- II) Believing the Presumption of Capacity replaces or obviates the need for the court to determine the issue of litigation capacity on evidence as a matter of fact, or entitles the parties or the court to ignore a capacity problem, particularly where there were worrying recent accounts of Y being significantly unwell. It is simply a rebuttable assumption and a starting point. Any suggestion that capacity is in issue should lead to the opposite approach, namely to take steps that would enable the court to determine whether the assumption remains in place or lack of capacity is established.
III) Ignoring glaring evidence or information suggestive of lack of capacity. This is an abrogation of responsibility to acknowledge the implications of such information, albeit it is easier to shut an eye to it in order to avoid its inconvenient effects on the case, particularly where a case outcome appears obvious or a solution is readily to hand.
- IV) Relying on Y’s non-engagement or non-attendance at hearings, or employing ‘unless’ orders as a basis for progressing the case and discharging directions critical to the question of her capacity. A vulnerable person who may be a protected party due to lack of capacity may well find it difficult or impossible to engage or attend without the appropriate support or identification of her status and appointment of a litigation friend. This compounds a breach of her Article 6 rights.
- V) Personal service and warning ‘Notice’ – these steps make no sense in law or natural justice if Y lacked capacity, and simply seem to lack common sense. What might such steps or notices actually mean to a vulnerable person who lacks litigation capacity?
- VI) Discharging directions critical to the determination of the capacity issue, and not complying or following up on non-compliance with those directions. This is case management failure with direct consequences for the procedural propriety of the case.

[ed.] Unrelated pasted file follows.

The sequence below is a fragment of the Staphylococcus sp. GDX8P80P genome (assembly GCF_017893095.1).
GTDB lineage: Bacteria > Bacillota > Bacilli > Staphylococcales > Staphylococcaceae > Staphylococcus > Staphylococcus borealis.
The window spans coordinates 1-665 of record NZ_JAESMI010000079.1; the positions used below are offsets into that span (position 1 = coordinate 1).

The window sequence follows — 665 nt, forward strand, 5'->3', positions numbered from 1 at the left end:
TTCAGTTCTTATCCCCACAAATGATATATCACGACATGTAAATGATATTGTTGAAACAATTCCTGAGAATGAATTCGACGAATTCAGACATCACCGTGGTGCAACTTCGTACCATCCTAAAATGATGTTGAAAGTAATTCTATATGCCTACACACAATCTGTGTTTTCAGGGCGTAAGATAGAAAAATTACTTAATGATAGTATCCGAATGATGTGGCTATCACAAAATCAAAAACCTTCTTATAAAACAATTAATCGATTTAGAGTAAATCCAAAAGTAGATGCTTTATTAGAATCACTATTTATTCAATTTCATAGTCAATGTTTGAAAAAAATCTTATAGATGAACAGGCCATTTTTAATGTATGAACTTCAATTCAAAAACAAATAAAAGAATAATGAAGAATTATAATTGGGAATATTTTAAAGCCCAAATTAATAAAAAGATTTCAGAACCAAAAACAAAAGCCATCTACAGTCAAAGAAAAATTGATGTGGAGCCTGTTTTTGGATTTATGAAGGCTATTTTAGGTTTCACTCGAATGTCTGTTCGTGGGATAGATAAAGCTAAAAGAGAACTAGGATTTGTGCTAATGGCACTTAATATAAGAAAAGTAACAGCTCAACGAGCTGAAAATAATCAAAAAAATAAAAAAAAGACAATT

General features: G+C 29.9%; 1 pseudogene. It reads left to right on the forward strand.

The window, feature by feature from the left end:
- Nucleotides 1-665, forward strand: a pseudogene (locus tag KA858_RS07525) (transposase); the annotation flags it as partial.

VII) Making permissive directions to obtain the treating clinician’s certificate of capacity, rather than mandatory and time-limited directions.
VIII) Treating Y’s wishes and feelings obtained by the Social Worker and over the telephone with her solicitor as a capacitous decision consenting to very grave and complex and potentially irrevocable orders, compliant with section 52(5). Her diagnosis of emotionally unstable personality disorder and alcohol dependence were well known. Directions had been made that she should be subject to capacity, cognitive and psychiatric assessment, but had not resulted in any assessments nor other medical information being provided. There was no adequate information before the court to assist with any question of her abilities or suggestibility or understanding.
- IX) Her position was erroneously described as ‘consent’ and named as such in the order, when it was not put forward as formal consent in the Position Statement prepared on her behalf, and the exercise of considering whether her consent should be dispensed with by undertaking a welfare-based consideration of the checklist factors was not done, despite her solicitor flagging it up.
- X) As the Social Worker and Children’s Guardian acknowledged, the parties became caught up in the ‘excitement’ of having found a solution for X’s placement that avoided stranger adoption, and so lost sight of wider issues that had been overlooked.
- XI) The temptations of a precipitate approach, naturally abetted by the lure of completing a case within the required 26 weeks time-limit, and by the existence of ‘a solution’ for X which tempts professionals and the court not to address the harder, wider or longer questions which might cause any delay, leading everyone to push ahead to final orders despite serious procedural irregularities.
XII) No party, representative nor the court spotted or voiced or prevented or corrected the series of avoidable errors around failing to address a key issue which had riddled the case from the outset, and the case was allowed to progress and ultimately extremely serious final orders were made on the back of those serious procedural irregularities. This collective shared failure seems something akin to group-thinking or peer pressure or a gross shared example of confirmation bias.
This is already a piece which is far too long, but in terms of the final decision, HHJ Lazarus decided that Z should stay with Q and R (the step-aunt) who had originally intended to adopt her, but under a Special Guardianship Order, and that there should be a Child Arrangements Order giving contact between Z and the grandparents. The reasoning is too long to set out here, and it must have been a very difficult task – readers who are interested are referred to the judgment paragraphs 51 onwards. There was the involvement of an independent social worker whose evidence was very helpful to the Court in reaching the decision.